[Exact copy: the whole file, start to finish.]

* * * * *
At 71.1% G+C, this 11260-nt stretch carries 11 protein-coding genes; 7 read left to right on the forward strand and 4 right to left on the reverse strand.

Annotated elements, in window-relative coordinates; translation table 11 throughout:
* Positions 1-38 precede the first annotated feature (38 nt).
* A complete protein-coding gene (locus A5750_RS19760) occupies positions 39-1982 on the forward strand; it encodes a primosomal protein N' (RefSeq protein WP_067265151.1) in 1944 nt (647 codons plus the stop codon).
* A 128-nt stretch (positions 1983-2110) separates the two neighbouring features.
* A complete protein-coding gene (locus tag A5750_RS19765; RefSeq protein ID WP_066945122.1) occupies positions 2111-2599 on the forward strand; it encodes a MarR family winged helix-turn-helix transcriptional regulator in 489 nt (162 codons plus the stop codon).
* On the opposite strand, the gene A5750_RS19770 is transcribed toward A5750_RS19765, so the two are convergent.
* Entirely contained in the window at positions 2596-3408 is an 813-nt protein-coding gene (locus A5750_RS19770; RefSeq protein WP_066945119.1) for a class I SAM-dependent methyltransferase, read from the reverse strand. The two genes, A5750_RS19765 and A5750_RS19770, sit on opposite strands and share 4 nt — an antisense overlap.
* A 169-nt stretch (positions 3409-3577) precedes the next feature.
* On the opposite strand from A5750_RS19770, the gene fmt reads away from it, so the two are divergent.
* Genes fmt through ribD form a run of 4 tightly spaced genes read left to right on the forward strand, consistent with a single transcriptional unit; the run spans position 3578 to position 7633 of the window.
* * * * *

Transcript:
At 71.1% G+C, this 11260-nt stretch carries 11 protein-coding genes; 7 read left to right on the forward strand and 4 right to left on the reverse strand.

Annotated elements, in window-relative coordinates; translation table 11 throughout:
* Positions 1-38 precede the first annotated feature (38 nt).
* A complete protein-coding gene (locus A5750_RS19760) occupies positions 39-1982 on the forward strand; it encodes a primosomal protein N' (RefSeq protein WP_067265151.1) in 1944 nt (647 codons plus the stop codon).
* A 128-nt stretch (positions 1983-2110) separates the two neighbouring features.
* A complete protein-coding gene (locus tag A5750_RS19765; RefSeq protein ID WP_066945122.1) occupies positions 2111-2599 on the forward strand; it encodes a MarR family winged helix-turn-helix transcriptional regulator in 489 nt (162 codons plus the stop codon).
* On the opposite strand, the gene A5750_RS19770 is transcribed toward A5750_RS19765, so the two are convergent.
* Entirely contained in the window at positions 2596-3408 is an 813-nt protein-coding gene (locus A5750_RS19770; RefSeq protein WP_066945119.1) for a class I SAM-dependent methyltransferase, read from the reverse strand. The two genes, A5750_RS19765 and A5750_RS19770, sit on opposite strands and share 4 nt — an antisense overlap.
* A 169-nt stretch (positions 3409-3577) precedes the next feature.
* On the opposite strand from A5750_RS19770, the gene fmt reads away from it, so the two are divergent.
* Genes fmt through ribD form a run of 4 tightly spaced genes read left to right on the forward strand, consistent with a single transcriptional unit; the run spans position 3578 to position 7633 of the window.